The ending. The resolution. The truth. I am so conflicted!
My guesses as to what could possibly be happening on the moon were no where near the truth, but the discovery left me a little unsatisfied. It didn't make complete sense to me, and I still have so many questions about the last couple of chapters. However, I did like how it was quite open-ended, leaving you a little creeped out even after closing the book.... and even a few days later. I loved how the horrific elements played out until the very last page!

Overall, I thoroughly enjoyed 172 Hours on the Moon! It certainly wasn't what I was expecting, but I loved how easy and fun (though quite scary) this book was. Though I may now have a slight fear of the moon....


March 24, 2014

The Virgin Suicides by Jeffrey Eugenides


The Virgin Suicides by Jeffrey Eugenides
Released: March 19th 1993
Pages: 249
Source: Purchased
Buy it: The Book Depository (Free Shipping)

The shocking thing about the five Lisbon sisters was how nearly normal they seemed when their mother let them out for the one and only date of their lives. Twenty years on, their enigmatic personalities are embalmed in the memories of the boys who worshipped them and who now recall their shared adolescence: the brassiere draped over a crucifix belonging to the promiscuous Lux; the sisters' breathtaking appearance on the night of the dance; and the sultry, sleepy street across which they watched a family disintegrate and fragile lives disappear.


The Short
The Virgin Suicides is beautiful, it is poignant, it is unique. Such a superb writing style which keeps you intrigued even when you know how this story is going to end, and not a lot happens leading up to it. You can't help but want to know the why, how and when, and this keeps you flipping those pages until the very end.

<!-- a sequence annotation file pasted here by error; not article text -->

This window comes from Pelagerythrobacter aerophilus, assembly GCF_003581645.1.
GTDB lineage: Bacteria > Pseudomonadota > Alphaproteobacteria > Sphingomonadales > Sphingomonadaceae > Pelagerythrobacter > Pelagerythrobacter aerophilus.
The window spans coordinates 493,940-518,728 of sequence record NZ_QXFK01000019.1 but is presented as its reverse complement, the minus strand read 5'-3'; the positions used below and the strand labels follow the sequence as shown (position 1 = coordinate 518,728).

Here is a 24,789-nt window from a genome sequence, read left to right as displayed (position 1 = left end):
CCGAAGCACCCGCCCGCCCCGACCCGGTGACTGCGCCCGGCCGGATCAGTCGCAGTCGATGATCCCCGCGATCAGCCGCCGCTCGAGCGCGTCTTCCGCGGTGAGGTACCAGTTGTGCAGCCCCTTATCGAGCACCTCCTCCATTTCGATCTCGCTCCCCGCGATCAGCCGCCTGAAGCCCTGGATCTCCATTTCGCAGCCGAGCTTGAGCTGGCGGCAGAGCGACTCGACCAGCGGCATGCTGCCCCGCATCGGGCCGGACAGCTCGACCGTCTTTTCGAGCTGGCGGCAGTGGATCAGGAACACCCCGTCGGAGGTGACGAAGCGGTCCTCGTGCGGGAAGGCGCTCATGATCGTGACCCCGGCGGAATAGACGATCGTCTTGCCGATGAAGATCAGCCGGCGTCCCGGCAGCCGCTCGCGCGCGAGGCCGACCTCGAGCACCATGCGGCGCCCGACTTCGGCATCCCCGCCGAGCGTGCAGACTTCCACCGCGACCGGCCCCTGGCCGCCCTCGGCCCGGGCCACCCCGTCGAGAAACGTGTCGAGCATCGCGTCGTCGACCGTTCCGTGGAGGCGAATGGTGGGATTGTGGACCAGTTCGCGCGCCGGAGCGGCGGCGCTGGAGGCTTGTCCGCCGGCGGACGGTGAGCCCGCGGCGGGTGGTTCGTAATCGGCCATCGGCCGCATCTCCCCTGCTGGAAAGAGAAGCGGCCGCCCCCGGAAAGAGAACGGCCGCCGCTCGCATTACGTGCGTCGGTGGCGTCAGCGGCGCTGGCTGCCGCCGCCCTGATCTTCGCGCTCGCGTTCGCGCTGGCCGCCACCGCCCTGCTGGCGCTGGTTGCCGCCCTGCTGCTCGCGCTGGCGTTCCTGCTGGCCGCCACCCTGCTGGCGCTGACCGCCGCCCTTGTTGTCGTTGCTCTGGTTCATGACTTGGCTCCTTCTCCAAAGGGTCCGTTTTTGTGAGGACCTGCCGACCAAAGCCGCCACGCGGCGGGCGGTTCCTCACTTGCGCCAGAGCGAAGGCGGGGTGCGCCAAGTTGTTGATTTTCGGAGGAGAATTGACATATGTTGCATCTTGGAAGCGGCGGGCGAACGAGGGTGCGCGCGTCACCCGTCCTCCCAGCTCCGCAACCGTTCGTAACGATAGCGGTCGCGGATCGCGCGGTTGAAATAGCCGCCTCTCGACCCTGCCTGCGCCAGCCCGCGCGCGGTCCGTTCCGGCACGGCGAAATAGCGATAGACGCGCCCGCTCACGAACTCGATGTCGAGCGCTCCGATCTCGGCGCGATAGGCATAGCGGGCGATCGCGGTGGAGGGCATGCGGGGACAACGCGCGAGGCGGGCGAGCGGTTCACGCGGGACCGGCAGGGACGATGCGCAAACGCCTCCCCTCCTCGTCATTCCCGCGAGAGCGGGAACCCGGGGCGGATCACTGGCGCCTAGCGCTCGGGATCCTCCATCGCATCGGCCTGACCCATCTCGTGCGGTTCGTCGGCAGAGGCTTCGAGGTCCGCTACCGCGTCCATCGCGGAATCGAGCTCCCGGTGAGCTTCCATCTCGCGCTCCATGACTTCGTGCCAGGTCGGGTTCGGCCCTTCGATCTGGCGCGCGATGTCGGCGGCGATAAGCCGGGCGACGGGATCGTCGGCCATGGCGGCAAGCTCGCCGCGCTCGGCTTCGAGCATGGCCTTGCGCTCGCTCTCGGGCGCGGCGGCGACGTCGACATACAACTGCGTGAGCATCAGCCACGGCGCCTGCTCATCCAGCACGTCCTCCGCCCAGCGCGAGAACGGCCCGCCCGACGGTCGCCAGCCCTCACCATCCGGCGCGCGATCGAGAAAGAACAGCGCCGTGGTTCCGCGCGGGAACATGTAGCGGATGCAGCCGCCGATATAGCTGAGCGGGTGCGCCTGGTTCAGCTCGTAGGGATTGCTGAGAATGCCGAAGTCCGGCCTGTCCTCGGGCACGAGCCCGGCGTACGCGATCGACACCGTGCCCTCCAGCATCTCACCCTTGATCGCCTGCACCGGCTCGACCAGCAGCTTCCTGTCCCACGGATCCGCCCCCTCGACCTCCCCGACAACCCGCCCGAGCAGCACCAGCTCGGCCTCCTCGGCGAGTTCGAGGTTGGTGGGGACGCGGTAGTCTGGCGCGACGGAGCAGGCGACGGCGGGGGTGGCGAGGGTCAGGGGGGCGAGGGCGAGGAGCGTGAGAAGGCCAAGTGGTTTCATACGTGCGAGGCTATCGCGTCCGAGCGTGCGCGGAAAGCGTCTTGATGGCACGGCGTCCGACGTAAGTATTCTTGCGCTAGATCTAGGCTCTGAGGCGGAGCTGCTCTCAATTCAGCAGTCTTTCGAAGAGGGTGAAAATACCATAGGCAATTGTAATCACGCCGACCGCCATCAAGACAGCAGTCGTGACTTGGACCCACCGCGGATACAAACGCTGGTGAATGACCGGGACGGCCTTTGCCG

The Long




March 22, 2014

The Elements of Eloquence by Mark Forsyth


The Elements of Eloquence by Mark Forsyth
Released: November 7th 2013
Pages: 224
Source: Publisher
Buy it: The Book Depository (Free Shipping)

In an age unhealthily obsessed with substance, this is a book on the importance of pure style.

From classic poetry to pop lyrics and from the King James Bible to advertising slogans, Mark Forsyth explains the secrets that make a phrase - such as ‘Tiger, tiger, burning bright’ or ‘To be or not to be’ - memorable.

In his inimitably entertaining and witty style he takes apart famous lines and shows how you too can write like Shakespeare or Oscar Wilde. Whether you’re aiming for literary immortality or just an unforgettable one-liner, The Elements of Eloquence proves that you don't need to have anything to say - you simply need to say it well.



The Short
The Elements of Eloquence is a cleverly crafted book about the English language, that both amuses and enlightens. Forsyth's writing is witty and humorous, and I loved that he often implemented the language techniques he was describing and discussing. In addition to these aspects, creating such fluidity between the chapters makes this a really interesting read that many readers and writers could appreciate and learn from.



The Long
I apologise for mispronouncing "Forsyth" XD